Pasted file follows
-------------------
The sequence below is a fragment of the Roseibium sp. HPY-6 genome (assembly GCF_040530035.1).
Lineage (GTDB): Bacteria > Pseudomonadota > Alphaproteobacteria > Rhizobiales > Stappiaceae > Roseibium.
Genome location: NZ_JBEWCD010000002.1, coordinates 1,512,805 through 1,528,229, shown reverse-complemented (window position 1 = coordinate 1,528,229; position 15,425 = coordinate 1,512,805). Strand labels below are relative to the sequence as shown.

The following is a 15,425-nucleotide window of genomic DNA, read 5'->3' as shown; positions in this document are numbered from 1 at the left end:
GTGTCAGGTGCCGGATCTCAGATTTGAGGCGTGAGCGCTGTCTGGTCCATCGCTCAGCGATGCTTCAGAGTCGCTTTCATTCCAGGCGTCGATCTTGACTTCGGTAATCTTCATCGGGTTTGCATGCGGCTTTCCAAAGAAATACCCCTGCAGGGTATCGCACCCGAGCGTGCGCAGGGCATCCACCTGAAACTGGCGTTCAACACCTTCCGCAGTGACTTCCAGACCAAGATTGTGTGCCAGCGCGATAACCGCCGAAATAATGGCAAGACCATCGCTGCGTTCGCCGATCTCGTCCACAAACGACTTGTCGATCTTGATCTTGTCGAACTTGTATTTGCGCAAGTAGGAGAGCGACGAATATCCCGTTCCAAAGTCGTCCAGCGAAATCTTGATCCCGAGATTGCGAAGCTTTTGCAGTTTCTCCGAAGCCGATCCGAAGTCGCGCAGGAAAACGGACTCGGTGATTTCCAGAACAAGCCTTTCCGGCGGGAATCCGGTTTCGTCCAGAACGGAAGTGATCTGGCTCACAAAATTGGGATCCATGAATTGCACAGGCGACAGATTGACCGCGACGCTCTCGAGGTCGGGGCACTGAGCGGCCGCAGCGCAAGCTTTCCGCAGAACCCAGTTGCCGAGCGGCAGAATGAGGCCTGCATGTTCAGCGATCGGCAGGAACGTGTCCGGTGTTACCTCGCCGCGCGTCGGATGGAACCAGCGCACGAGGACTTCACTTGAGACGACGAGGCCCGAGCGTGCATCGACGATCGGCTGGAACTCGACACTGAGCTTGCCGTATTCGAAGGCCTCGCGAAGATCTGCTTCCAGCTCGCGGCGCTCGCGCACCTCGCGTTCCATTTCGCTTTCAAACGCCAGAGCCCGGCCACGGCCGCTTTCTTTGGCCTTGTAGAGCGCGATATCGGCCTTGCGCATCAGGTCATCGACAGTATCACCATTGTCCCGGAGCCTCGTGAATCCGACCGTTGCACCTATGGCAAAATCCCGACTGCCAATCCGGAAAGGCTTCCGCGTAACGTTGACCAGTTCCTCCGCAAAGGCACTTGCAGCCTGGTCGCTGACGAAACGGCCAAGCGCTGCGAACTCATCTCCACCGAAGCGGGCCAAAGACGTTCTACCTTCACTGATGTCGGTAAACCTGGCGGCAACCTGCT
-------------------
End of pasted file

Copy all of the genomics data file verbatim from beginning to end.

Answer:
The sequence below is a fragment of the Roseibium sp. HPY-6 genome (assembly GCF_040530035.1).
Lineage (GTDB): Bacteria > Pseudomonadota > Alphaproteobacteria > Rhizobiales > Stappiaceae > Roseibium.
Genome location: NZ_JBEWCD010000002.1, coordinates 1,512,805 through 1,528,229, shown reverse-complemented (window position 1 = coordinate 1,528,229; position 15,425 = coordinate 1,512,805). Strand labels below are relative to the sequence as shown.

The following is a 15,425-nucleotide window of genomic DNA, read 5'->3' as shown; positions in this document are numbered from 1 at the left end:
GTGTCAGGTGCCGGATCTCAGATTTGAGGCGTGAGCGCTGTCTGGTCCATCGCTCAGCGATGCTTCAGAGTCGCTTTCATTCCAGGCGTCGATCTTGACTTCGGTAATCTTCATCGGGTTTGCATGCGGCTTTCCAAAGAAATACCCCTGCAGGGTATCGCACCCGAGCGTGCGCAGGGCATCCACCTGAAACTGGCGTTCAACACCTTCCGCAGTGACTTCCAGACCAAGATTGTGTGCCAGCGCGATAACCGCCGAAATAATGGCAAGACCATCGCTGCGTTCGCCGATCTCGTCCACAAACGACTTGTCGATCTTGATCTTGTCGAACTTGTATTTGCGCAAGTAGGAGAGCGACGAATATCCCGTTCCAAAGTCGTCCAGCGAAATCTTGATCCCGAGATTGCGAAGCTTTTGCAGTTTCTCCGAAGCCGATCCGAAGTCGCGCAGGAAAACGGACTCGGTGATTTCCAGAACAAGCCTTTCCGGCGGGAATCCGGTTTCGTCCAGAACGGAAGTGATCTGGCTCACAAAATTGGGATCCATGAATTGCACAGGCGACAGATTGACCGCGACGCTCTCGAGGTCGGGGCACTGAGCGGCCGCAGCGCAAGCTTTCCGCAGAACCCAGTTGCCGAGCGGCAGAATGAGGCCTGCATGTTCAGCGATCGGCAGGAACGTGTCCGGTGTTACCTCGCCGCGCGTCGGATGGAACCAGCGCACGAGGACTTCACTTGAGACGACGAGGCCCGAGCGTGCATCGACGATCGGCTGGAACTCGACACTGAGCTTGCCGTATTCGAAGGCCTCGCGAAGATCTGCTTCCAGCTCGCGGCGCTCGCGCACCTCGCGTTCCATTTCGCTTTCAAACGCCAGAGCCCGGCCACGGCCGCTTTCTTTGGCCTTGTAGAGCGCGATATCGGCCTTGCGCATCAGGTCATCGACAGTATCACCATTGTCCCGGAGCCTCGTGAATCCGACCGTTGCACCTATGGCAAAATCCCGACTGCCAATCCGGAAAGGCTTCCGCGTAACGTTGACCAGTTCCTCCGCAAAGGCACTTGCAGCCTGGTCGCTGACGAAACGGCCAAGCGCTGCGAACTCATCTCCACCGAAGCGGGCCAAAGACGTTCTACCTTCACTGATGTCGGTAAACCTGGCGGCAACCTGCT